Correlation between MHC alleles and humoral immune responses: In total, significant correlation was observed between MHC IIB alleles with humoral immune responses to VG/GA Newcastle vaccine in commercial turkey poults (P<0.05). Significant association with IgY immune responses was made by MHC IIB1 locus. No significant associations were observed between MHC IIB2 and MHC IIB3 loci and antibody titer against NDV vaccine in commercial turkey poults (P> 0.05).

Significant negative correlation was detected between B1-1*4 allele and specific NDV IgY titer after 10 days of first vaccination (day 20) (P≤ 0.036). Alleles B1-1*3 and B1-1*4 were also negatively correlated with specific NDV IgY titer after 14 days of second vaccination (day 35) (P≤ 0.030 and P≤ 0.051, respectively). Furthermore, alleles B1-1*3 and B1-1*5 were associated with lower antibody titers against NDV vaccine after 21 days of second vaccination (day 42) (P≤ 0.05 and P≤ 0.046, respectively) (Table 2).

Discussion

Chicken major histocompatibility complex could be considered as a genetic marker associated with susceptibility or resistance to infectious diseases and immune responses against vaccines (Schou et al., 2010; Suzuki et al., 2010). Identifying the association between MHC haplotypes and improved immune responses against endemic diseases would be useful in resource conservation and genetic breeding strategies in animals(Chang et al., 2012).

In this study, we investigated the MHC IIB exon 2 polymorphism in commercial turkey poults (meleagris gallopavo) using HRM technique and DNA sequencing method. In total, 8 HRM patterns and 10 alleles were identified in this population. Allele B2-2*new was unique to turkey poults and has not been previously reported. Such unique alleles should be considered for conservation of genetic variation in populations. Results of present study indicated that HRM technique could be considered as an appropriate method for MHC genotyping in turkey, particularly when combined with DNA sequencing. HRM technique is able to detect homozygote or heterozygote genotypes in a simple, fast and inexpensive method (Wittwer et al., 2003). However, more powerful and accurate approaches such as sequencing might be necessary to confirm the exact number of alleles. 

The association study revealed significant correlations between MHC IIB alleles with humoral immune responses to VG/GA Newcastle vaccine in commercial turkey poults. Three alleles (B1-1*3, B1-1*4 and B1-1*5) which belonged to the MHC IIB1 locus were significantly associated with lower antibody responses against NDV VG/GA vaccine. Several studies have presented the association between MHC genotypes and immune responses against Newcastle disease or vaccines in chicken (Esmailnejad et al., 2017; Ewald et al., 2007; Lwelamira et al., 2008; Norup et al., 2011); Esma. In particular, MHC class II alleles have been shown to be tightly linked to the antibody immune responses against Newcastle vaccine (Zhou and Lamont, 2003). Results obtained in this study were also in close agreement with the previous studies reported the association between MHC alleles and antibody titer against NDV vaccine in chicken.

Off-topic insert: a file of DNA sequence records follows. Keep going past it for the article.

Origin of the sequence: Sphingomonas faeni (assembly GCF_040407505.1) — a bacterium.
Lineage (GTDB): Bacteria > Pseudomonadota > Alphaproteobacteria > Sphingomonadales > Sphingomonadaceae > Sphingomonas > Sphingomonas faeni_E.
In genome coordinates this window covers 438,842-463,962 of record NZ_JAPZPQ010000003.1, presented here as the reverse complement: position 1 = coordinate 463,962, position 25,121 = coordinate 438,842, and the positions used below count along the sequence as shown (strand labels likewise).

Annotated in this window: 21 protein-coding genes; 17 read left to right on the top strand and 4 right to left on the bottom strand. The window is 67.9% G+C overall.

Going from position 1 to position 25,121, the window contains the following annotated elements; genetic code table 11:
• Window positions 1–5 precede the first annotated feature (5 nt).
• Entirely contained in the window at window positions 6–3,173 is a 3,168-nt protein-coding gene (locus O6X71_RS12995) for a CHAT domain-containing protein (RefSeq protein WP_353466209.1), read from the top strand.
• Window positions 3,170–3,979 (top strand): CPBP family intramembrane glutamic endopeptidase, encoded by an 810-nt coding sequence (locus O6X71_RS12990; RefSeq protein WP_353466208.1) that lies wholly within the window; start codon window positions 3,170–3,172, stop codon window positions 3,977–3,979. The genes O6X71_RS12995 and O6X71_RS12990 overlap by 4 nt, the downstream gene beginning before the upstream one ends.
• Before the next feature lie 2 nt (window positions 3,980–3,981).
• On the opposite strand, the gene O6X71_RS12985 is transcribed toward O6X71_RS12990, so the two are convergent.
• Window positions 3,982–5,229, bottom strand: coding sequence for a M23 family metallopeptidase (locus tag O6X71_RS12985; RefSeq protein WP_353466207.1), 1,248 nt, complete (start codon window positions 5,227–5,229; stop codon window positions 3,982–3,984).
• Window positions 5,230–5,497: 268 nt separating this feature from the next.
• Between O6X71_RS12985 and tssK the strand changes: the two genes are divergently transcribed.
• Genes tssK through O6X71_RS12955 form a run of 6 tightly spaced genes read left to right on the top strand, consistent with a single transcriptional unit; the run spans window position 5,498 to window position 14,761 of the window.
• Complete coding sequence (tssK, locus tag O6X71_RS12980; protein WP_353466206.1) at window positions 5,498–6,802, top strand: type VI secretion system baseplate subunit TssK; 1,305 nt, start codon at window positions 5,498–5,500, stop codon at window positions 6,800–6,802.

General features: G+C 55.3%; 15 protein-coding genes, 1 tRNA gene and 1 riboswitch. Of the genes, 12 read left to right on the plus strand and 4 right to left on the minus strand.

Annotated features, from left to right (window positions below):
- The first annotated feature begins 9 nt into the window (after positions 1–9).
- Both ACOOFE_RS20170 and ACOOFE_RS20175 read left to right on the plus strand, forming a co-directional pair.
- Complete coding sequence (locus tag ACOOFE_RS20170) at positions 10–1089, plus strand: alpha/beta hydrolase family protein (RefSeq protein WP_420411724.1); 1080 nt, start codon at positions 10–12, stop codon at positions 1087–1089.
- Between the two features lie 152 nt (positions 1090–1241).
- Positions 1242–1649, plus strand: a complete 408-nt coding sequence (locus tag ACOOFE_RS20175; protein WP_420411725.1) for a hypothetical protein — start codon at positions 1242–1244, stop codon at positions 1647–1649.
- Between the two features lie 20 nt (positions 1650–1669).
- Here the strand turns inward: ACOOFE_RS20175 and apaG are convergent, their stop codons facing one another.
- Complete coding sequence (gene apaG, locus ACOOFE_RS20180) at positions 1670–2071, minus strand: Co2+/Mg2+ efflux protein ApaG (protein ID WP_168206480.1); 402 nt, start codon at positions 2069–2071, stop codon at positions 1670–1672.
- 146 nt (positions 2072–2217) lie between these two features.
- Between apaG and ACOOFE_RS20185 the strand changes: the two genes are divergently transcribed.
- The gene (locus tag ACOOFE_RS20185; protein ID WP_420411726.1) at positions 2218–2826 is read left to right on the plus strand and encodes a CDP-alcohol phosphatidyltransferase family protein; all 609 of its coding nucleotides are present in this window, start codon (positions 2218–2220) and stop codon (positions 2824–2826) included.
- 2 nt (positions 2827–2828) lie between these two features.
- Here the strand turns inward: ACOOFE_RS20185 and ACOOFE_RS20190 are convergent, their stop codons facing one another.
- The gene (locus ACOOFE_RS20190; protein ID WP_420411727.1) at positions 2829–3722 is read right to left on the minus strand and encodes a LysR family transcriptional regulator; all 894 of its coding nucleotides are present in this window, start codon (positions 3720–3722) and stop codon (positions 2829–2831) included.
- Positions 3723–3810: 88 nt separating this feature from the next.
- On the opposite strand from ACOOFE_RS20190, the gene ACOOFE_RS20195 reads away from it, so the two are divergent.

The MHC is associated with resistance or susceptibility of chickens to disease organisms, including NDV (Dunnington et al., 1993). In evolutionary processes, MHC molecules could acquire a preference to exploit pathogen-specific signatures (Calis et al., 2010). The domestic chicken has been influenced to a large extent by some important pathogen-mediated selections (Chen et al., 2012), such as Newcastle disease virus and infectious bursal disease virus. The pathogen positive selection drives dominant trans-breeds B-L alleles that originate from ancestral genes. In addition, pathogen diversity has a role in shaping patterns of genetic variation at relevant MHC genes (Spurgin and Richardson, 2010). However, there is no information regarding the MHC genotypes polymorphism and their association with Newcastle disease resistance or susceptibility in commercial turkey poults. Understanding the genetic pattern of MHC in turkey and its association with important immune responses seems to be worthwhile regarding the genetic improvement of this population.

The observations of this study indicated a high level of MHC IIB polymorphism and heterozygosity in commercial turkey poults (meleagris gallopavo). Significant correlations between MHC IIB1 locus and antibody level against VG/GA Newcastle vaccine were also detected. Three alleles reported in this study were associated with reduced immune responses against NDV vaccine in turkey population. Due to such negative associations, molecular breeding programs based on specific genetic markers should be implemented with great caution.

Acknowledgments

This work was supported by the Tehran university research council and Iran national Science foundation, grant No. 93047261.

Conflicts of interest

The author declared no conflict of interest.